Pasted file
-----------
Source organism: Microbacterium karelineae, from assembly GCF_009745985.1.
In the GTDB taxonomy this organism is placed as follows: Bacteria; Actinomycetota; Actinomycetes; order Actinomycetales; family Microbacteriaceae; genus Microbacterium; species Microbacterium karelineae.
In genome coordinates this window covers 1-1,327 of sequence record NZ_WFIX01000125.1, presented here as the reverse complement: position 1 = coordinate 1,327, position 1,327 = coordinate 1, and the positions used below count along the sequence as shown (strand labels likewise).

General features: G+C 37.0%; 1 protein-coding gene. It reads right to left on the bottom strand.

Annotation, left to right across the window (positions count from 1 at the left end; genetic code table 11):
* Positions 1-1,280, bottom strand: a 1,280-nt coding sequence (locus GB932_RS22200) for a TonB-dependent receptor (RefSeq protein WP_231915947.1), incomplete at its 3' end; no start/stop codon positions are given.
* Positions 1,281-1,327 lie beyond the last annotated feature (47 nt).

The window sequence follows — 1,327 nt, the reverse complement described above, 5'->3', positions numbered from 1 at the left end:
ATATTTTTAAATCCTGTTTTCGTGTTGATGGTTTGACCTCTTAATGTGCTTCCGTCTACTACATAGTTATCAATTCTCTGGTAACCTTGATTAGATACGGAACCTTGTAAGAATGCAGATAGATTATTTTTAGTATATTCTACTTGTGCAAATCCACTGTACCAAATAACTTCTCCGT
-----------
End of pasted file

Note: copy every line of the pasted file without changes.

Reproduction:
Source organism: Microbacterium karelineae, from assembly GCF_009745985.1.
In the GTDB taxonomy this organism is placed as follows: Bacteria; Actinomycetota; Actinomycetes; order Actinomycetales; family Microbacteriaceae; genus Microbacterium; species Microbacterium karelineae.
In genome coordinates this window covers 1-1,327 of sequence record NZ_WFIX01000125.1, presented here as the reverse complement: position 1 = coordinate 1,327, position 1,327 = coordinate 1, and the positions used below count along the sequence as shown (strand labels likewise).

General features: G+C 37.0%; 1 protein-coding gene. It reads right to left on the bottom strand.

Annotation, left to right across the window (positions count from 1 at the left end; genetic code table 11):
* Positions 1-1,280, bottom strand: a 1,280-nt coding sequence (locus GB932_RS22200) for a TonB-dependent receptor (RefSeq protein WP_231915947.1), incomplete at its 3' end; no start/stop codon positions are given.
* Positions 1,281-1,327 lie beyond the last annotated feature (47 nt).

The window sequence follows — 1,327 nt, the reverse complement described above, 5'->3', positions numbered from 1 at the left end:
ATATTTTTAAATCCTGTTTTCGTGTTGATGGTTTGACCTCTTAATGTGCTTCCGTCTACTACATAGTTATCAATTCTCTGGTAACCTTGATTAGATACGGAACCTTGTAAGAATGCAGATAGATTATTTTTAGTATATTCTACTTGTGCAAATCCACTGTACCAAATAACTTCTCCGT